Tuesday, September 7, 2010

Step Up 3D - 1/2*

Step Up 3D banks just about everything on the assumption that team-choreographed-street-break-dancing is, like, pretty much the coolest thing ever. It's not. Not really. Not even in 3D. In fact, 3D might even make it worse, especially considering the rest of the movie gives absolutely no reason to utilize the technology; it opens with, and features throughout, a montage of footage that a guy is shooting on a handheld camera and any of the non-dancing is shot in close-ups.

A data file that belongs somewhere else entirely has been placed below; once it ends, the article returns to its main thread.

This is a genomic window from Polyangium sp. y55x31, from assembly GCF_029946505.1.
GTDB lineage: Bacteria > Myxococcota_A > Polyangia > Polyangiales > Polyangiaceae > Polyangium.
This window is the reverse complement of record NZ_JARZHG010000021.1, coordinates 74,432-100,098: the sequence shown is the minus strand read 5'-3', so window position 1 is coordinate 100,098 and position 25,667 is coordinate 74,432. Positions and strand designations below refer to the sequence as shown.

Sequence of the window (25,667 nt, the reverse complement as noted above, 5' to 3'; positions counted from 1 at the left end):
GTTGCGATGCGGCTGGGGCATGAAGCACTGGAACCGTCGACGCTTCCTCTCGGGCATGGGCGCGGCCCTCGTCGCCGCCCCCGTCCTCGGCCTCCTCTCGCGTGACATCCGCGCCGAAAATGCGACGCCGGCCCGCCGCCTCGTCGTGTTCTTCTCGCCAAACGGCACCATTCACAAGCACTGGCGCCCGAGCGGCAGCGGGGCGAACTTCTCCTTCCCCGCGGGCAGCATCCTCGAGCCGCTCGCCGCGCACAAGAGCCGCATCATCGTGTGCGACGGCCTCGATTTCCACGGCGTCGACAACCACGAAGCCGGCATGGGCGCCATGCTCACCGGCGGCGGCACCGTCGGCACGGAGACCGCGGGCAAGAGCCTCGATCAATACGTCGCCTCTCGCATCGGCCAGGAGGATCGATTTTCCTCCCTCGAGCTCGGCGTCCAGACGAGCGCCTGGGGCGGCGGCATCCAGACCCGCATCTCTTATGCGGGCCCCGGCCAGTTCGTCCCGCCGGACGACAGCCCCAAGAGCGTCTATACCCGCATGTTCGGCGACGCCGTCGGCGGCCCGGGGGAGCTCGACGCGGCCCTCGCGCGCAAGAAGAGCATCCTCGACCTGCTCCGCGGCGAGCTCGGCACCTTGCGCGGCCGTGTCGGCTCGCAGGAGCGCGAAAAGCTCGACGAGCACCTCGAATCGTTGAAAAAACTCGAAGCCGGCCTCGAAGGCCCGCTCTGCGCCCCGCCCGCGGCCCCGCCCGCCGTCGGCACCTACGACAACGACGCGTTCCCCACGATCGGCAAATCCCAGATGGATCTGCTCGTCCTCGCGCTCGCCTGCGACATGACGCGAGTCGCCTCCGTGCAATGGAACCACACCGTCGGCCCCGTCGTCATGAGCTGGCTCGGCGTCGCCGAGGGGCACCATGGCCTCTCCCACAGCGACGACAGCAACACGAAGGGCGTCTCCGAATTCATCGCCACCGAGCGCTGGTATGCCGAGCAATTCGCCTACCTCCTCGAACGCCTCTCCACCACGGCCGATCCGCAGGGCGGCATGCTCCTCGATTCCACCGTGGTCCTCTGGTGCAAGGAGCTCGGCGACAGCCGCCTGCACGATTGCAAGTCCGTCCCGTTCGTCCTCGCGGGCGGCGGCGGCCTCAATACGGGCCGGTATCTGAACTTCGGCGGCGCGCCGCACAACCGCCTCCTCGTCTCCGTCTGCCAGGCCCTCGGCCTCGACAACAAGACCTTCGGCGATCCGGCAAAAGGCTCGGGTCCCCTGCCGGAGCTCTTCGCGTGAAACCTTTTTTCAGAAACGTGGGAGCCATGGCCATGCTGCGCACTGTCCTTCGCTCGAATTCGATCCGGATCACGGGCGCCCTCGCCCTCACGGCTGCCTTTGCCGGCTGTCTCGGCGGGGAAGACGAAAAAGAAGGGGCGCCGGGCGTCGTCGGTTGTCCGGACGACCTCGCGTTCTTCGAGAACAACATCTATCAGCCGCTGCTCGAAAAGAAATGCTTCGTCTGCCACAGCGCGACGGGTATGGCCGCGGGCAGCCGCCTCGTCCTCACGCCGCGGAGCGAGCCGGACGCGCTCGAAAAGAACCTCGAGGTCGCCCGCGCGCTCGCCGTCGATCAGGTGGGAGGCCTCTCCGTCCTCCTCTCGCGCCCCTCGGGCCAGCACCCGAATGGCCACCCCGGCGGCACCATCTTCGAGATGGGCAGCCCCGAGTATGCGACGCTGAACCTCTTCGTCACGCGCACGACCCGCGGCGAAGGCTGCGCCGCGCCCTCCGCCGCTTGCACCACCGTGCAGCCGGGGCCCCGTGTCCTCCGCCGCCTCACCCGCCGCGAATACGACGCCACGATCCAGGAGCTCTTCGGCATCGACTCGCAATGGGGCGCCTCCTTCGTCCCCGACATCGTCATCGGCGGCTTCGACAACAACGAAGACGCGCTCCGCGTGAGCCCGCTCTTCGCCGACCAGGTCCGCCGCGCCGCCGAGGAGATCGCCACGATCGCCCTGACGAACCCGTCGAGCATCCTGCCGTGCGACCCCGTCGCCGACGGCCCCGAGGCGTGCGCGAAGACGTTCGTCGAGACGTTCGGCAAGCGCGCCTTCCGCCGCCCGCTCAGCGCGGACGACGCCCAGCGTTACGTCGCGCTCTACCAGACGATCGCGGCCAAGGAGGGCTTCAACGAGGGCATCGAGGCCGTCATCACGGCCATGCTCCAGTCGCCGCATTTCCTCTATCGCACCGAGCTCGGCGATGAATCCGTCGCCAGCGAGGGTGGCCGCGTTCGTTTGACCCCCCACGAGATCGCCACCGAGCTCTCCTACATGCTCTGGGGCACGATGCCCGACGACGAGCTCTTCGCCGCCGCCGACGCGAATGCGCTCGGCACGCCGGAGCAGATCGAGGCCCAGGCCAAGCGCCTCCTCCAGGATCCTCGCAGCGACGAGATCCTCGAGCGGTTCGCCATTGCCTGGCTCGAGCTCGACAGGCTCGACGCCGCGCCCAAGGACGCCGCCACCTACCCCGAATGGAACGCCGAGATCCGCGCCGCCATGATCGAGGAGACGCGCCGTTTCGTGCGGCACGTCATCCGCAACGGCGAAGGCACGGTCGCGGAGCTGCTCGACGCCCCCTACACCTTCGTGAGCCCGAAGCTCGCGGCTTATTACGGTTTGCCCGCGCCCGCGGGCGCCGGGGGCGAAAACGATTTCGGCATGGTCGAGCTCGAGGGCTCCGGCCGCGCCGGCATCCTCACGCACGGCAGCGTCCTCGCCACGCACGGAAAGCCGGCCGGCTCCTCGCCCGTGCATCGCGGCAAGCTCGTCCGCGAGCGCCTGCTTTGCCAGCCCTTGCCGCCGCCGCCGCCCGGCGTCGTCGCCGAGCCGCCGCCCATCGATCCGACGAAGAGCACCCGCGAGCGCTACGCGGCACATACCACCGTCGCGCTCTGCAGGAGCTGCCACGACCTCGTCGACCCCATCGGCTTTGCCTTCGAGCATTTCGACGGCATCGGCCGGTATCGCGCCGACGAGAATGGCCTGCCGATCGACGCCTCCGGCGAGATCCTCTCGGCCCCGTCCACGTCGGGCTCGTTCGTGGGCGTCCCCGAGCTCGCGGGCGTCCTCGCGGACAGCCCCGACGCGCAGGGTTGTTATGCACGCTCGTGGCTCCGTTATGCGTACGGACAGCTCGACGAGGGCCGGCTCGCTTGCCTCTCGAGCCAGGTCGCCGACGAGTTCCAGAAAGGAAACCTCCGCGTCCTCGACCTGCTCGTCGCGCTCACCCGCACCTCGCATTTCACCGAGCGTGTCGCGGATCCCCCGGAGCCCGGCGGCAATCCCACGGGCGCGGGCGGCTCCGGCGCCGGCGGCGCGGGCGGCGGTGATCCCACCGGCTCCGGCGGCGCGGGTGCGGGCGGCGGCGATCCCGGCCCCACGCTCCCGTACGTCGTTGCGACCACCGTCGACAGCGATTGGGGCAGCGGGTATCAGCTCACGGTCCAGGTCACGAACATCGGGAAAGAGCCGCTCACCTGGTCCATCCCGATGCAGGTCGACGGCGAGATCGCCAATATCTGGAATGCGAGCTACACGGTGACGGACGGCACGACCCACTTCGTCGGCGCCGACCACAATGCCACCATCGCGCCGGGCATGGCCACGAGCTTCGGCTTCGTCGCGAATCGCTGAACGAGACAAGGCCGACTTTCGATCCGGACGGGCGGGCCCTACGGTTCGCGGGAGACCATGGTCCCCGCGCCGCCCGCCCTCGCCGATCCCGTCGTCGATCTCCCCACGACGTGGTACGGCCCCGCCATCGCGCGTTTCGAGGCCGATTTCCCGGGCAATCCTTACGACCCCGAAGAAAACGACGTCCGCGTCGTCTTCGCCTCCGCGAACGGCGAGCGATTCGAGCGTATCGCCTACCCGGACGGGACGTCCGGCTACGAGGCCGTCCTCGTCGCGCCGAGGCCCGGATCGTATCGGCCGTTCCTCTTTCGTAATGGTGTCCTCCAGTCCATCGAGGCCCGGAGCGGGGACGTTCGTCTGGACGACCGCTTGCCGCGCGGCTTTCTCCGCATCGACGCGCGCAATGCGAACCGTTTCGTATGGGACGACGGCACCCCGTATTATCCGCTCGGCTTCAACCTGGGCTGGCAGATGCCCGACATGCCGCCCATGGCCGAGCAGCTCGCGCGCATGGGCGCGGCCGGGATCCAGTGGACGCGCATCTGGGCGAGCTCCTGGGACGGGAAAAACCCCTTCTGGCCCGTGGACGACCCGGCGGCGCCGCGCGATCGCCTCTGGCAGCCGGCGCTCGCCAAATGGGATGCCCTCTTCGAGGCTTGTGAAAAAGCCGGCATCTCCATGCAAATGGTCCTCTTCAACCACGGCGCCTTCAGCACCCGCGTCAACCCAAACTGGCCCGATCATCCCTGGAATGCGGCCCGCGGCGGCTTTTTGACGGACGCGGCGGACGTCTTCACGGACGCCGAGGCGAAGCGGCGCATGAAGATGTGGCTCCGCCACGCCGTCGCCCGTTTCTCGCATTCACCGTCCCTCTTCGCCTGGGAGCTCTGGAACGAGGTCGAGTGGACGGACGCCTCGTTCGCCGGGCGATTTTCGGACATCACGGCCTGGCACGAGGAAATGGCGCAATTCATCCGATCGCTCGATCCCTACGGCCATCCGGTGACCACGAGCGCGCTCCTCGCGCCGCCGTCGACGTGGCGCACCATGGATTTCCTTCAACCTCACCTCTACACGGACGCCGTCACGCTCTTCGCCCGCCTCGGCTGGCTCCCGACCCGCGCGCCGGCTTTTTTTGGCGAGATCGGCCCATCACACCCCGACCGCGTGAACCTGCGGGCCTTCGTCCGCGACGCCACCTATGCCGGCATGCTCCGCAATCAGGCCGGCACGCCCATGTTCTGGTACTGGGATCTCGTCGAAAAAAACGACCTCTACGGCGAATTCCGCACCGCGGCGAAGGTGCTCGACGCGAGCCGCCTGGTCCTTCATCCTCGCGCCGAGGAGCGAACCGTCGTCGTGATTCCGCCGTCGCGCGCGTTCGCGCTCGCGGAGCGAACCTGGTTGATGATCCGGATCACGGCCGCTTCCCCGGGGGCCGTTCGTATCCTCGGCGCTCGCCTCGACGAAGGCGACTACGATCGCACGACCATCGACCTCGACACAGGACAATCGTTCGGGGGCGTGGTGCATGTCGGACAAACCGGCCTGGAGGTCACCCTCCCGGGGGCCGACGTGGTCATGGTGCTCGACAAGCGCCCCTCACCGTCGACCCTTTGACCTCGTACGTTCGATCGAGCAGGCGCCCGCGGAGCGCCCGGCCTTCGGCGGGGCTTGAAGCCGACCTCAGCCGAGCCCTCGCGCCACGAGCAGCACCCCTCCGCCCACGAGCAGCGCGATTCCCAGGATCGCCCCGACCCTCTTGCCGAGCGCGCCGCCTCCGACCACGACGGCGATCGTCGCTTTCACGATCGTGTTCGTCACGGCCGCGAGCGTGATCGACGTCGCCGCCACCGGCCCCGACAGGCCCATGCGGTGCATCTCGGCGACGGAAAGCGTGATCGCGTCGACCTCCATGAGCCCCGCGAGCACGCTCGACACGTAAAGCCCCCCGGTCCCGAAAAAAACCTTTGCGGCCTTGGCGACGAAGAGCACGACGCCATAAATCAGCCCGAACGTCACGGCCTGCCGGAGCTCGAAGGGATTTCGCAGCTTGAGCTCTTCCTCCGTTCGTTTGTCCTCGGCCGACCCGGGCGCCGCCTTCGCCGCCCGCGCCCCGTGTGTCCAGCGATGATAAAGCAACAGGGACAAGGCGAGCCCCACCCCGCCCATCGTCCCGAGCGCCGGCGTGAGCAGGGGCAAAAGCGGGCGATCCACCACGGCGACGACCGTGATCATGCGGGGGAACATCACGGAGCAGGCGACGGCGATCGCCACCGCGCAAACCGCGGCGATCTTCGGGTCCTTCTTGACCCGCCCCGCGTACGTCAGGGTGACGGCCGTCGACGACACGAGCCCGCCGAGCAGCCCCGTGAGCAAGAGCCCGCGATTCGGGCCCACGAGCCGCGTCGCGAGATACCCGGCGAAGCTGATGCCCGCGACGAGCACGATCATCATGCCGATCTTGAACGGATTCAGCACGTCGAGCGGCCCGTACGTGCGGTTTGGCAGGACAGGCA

There is one good scene, a Singin' in the Rain-like dance sequence set to a remixed ice-cream truck jingle that took me by surprise, but it's probably the only part of Step Up 3D that even approaches any real style or quality. The rest is indescribably abysmal, revolving around a dance-feud between the good guys, who inhabit a house for awesome break-dancers that is about to be repossessed by the bank, and the bad guys, who are led by a former good guy bent on revenge against them after getting kicked out of the house due to gambling problems which motivated him to throw a major dance competition. It all plays out like a series of last-minute revisions and improvisations, with no attention paid to how moment impacts a scene, or how that scene impacts the movie as a whole. Characters say exactly what they're feeling, and seem to only be able to think in cliche: "What are you doing up on the roof this late?" "I like to come up here, and just listen to the sounds of the city, you know..." Though I will give someone credit because I would have sworn he was going to say that he goes up there sometimes... to think. Bravo, though it's probably safe to assume that the actor just botched the line. Another thing I would almost describe as impressively obnoxious is the tendency for characters to react to anything they see. There is a subplot that is started after the Camera Guy shows his footage to his Future Girlfriend... they're walking down the street the next day and she sees a poster on a telephone pole for California Film School and says he should apply: "You need to take risks! That film school sounds amazing!" Apparently that's all it takes to make a decision... "I saw a poster so it must be good!" I call this impressive because it actually makes me want to see more of these characters' daily lives and how they go about being influenced by every goddamn sign they see as they walk down the street in fucking New York City. But that's what the movie's all about: creating nonsensical feel-good moments in between epic dance battles. Oh, and later on, after the good guys win the world championship, Future Girlfriend leaves Camera Guy a package which turns out to be an acceptance letter from that film school. She applied for him and they sent the letter to her, apparently. Not to spoil it or anything.

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